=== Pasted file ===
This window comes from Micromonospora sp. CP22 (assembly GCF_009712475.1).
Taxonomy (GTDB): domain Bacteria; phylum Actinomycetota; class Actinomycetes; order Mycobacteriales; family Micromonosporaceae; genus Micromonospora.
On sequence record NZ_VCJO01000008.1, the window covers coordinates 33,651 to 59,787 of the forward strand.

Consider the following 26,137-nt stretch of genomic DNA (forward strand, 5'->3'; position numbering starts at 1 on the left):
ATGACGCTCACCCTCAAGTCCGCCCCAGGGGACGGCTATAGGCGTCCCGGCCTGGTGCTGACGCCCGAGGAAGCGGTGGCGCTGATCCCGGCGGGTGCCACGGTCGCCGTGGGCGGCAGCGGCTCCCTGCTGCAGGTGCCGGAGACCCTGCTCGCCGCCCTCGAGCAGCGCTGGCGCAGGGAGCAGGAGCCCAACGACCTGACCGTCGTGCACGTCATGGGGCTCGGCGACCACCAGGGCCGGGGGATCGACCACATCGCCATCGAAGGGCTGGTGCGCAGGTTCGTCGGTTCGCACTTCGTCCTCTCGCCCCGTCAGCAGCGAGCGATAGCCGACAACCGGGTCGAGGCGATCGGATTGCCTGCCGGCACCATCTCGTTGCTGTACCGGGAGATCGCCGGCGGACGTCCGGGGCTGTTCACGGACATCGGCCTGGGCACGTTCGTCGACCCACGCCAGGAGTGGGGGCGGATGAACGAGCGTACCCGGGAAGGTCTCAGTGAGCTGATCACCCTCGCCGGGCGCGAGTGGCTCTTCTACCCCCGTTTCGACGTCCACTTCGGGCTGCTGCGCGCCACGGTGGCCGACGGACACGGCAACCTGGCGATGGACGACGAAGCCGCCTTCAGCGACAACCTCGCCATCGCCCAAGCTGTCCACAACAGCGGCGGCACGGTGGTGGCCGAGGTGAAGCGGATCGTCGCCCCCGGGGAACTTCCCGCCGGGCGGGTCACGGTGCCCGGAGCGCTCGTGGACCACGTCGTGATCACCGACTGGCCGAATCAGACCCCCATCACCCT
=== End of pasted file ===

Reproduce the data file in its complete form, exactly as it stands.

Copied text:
This window comes from Micromonospora sp. CP22 (assembly GCF_009712475.1).
Taxonomy (GTDB): domain Bacteria; phylum Actinomycetota; class Actinomycetes; order Mycobacteriales; family Micromonosporaceae; genus Micromonospora.
On sequence record NZ_VCJO01000008.1, the window covers coordinates 33,651 to 59,787 of the forward strand.

Consider the following 26,137-nt stretch of genomic DNA (forward strand, 5'->3'; position numbering starts at 1 on the left):
ATGACGCTCACCCTCAAGTCCGCCCCAGGGGACGGCTATAGGCGTCCCGGCCTGGTGCTGACGCCCGAGGAAGCGGTGGCGCTGATCCCGGCGGGTGCCACGGTCGCCGTGGGCGGCAGCGGCTCCCTGCTGCAGGTGCCGGAGACCCTGCTCGCCGCCCTCGAGCAGCGCTGGCGCAGGGAGCAGGAGCCCAACGACCTGACCGTCGTGCACGTCATGGGGCTCGGCGACCACCAGGGCCGGGGGATCGACCACATCGCCATCGAAGGGCTGGTGCGCAGGTTCGTCGGTTCGCACTTCGTCCTCTCGCCCCGTCAGCAGCGAGCGATAGCCGACAACCGGGTCGAGGCGATCGGATTGCCTGCCGGCACCATCTCGTTGCTGTACCGGGAGATCGCCGGCGGACGTCCGGGGCTGTTCACGGACATCGGCCTGGGCACGTTCGTCGACCCACGCCAGGAGTGGGGGCGGATGAACGAGCGTACCCGGGAAGGTCTCAGTGAGCTGATCACCCTCGCCGGGCGCGAGTGGCTCTTCTACCCCCGTTTCGACGTCCACTTCGGGCTGCTGCGCGCCACGGTGGCCGACGGACACGGCAACCTGGCGATGGACGACGAAGCCGCCTTCAGCGACAACCTCGCCATCGCCCAAGCTGTCCACAACAGCGGCGGCACGGTGGTGGCCGAGGTGAAGCGGATCGTCGCCCCCGGGGAACTTCCCGCCGGGCGGGTCACGGTGCCCGGAGCGCTCGTGGACCACGTCGTGATCACCGACTGGCCGAATCAGACCCCCATCACCCT